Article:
Delivering negative feedback all the times may constantly result in additional stressors and anxiety on your team and may lead to broke relationships and ultimately, in the worst case scenario, workers compensation claims.
What can you do about improving feedback?
You need to learn how to review your team members’ work while maintaining humanity and compassion. Balance criticism with positive reinforcement. Remember, being overly negative is often counterproductive.
When faced with harsh continuous criticism, the majority of people simply shut down and fail to grasp important information. Convey your confidence in their work. Find something good to comment on. Let people know you value them and appreciate their contribution before rolling out the criticism.
Safety is one of those areas where we often get lost in focusing on the negatives…the non-compliances, the poor behaviors rather than the things we are doing right. While there must be non-negotiables when it comes to critical risks, objectivity in safety solutions can often get better outcomes for the team in the long run.
Remember, there’s often more than one way to skin a cat…and as long as there isn’t deviance from standards and regulations…we can find solutions. Don’t let yourself be drawn into focusing on the negatives.
3. You Lack Flexibility
You believe that since work is the most important thing in your life, the same should be true for your employees. Have you ever skipped a dentist appointment or missed your kid’s footy game because of pressing work issues? Do you expect your team members to do the same? Are you against your team members working remotely because you like to have them nearby?
Making your team members jump through bureaucratic or emotional hoops to get some time off due to an emergency at home is a clear sign of becoming a bad boss.
What can you do about improving flexibility for employees?
Flexibility is the key to high productivity. It’s also one of the top employee retention factors for employees (2).
Understanding this before is critical before making any other steps. Being flexible doesn’t mean losing your grip or control on the situation. It simply allows employees to deal with their problems and become more productive.
Follow clear company guidelines about doctor’s appointments and time off but be flexible when it comes to emergencies particularly those involving family members.
4. You Expect Round-the-Clock Availability
As a mine boss, you take anything that happens to the mine or project personally. This may mean being on-call 24/7 and fixing issues as they arise, even if it’s 2:00 a.m. on Sunday. You expect your team members to do the same. You want them to answer questions during the off-hours, come to work early, stay late, and participate in meetings remotely when they are on vacation.
By doing the above, you are disrespecting your workers’ personal time. This usually leads to dissatisfaction and loss of productivity.
What can you do about expectations?
Lower your communication expectations. You need to remember that once your team members leave the site or the office, they have a right not to answer your calls or emails within seconds.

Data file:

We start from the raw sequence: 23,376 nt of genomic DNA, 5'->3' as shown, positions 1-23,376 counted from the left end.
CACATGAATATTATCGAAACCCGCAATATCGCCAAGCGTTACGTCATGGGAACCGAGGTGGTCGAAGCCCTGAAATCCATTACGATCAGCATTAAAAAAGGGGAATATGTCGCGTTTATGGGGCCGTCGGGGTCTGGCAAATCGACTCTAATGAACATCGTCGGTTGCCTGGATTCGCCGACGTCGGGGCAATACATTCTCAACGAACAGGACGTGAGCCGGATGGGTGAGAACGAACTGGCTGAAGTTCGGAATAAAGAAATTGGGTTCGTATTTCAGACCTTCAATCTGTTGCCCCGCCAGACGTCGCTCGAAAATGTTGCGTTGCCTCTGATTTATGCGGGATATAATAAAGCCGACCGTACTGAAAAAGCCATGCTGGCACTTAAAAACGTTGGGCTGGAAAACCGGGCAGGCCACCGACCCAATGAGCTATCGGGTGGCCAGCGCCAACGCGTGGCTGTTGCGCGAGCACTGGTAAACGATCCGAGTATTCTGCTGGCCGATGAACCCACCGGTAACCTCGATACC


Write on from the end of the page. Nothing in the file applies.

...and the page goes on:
If your work demands more attention, talk this issue out with your employees. During the off-time, they should have the flexibility of answering your messages in several hours or on the next day rather than immediately.
5. You Avoid Team Building
You don’t know anything about what your employees do besides work. The small talk in the crib hut or at the coffee machine boils down to deadlines and criticism. Your employees don’t know much about you either.
You and your team members don’t do anything together except work. You never go out for drinks or a sports game. You’ve never had an office party or arranged an event. You don’t share interests outside the workplace.
What can you do about improving your team?
Team building (3) is essential for creating a positive company culture and improving overall productivity levels. You need to stop thinking about it as a distraction and start seeing the overwhelming benefits such interactions can have for your business or project.
Make an effort to reward your team members for their hard work by arranging events you participate in together. You can improve your reputation as a boss and learn interesting details about your employees. Team building is often an excellent source of inspiration for improving safety and productivity in the business. It has proven benefits for further work planning.
The Takeaway: Get on the Right Track
It’s never too late to stop being an awful mine boss or supervisor. By paying more attention to your actions and considering the needs of your team, you can start changing your behavior immediately.
I get it that you will always have pressure, KPIs and other productivity targets to meet…but we need to find some humanity in what we do.
Eventually, by listening and displaying some humanity in your job, you may even improve mine safety performance, employee satisfaction along with the company’s bottom line.
Bottom line is don’t be a horrible mine boss or supervisor!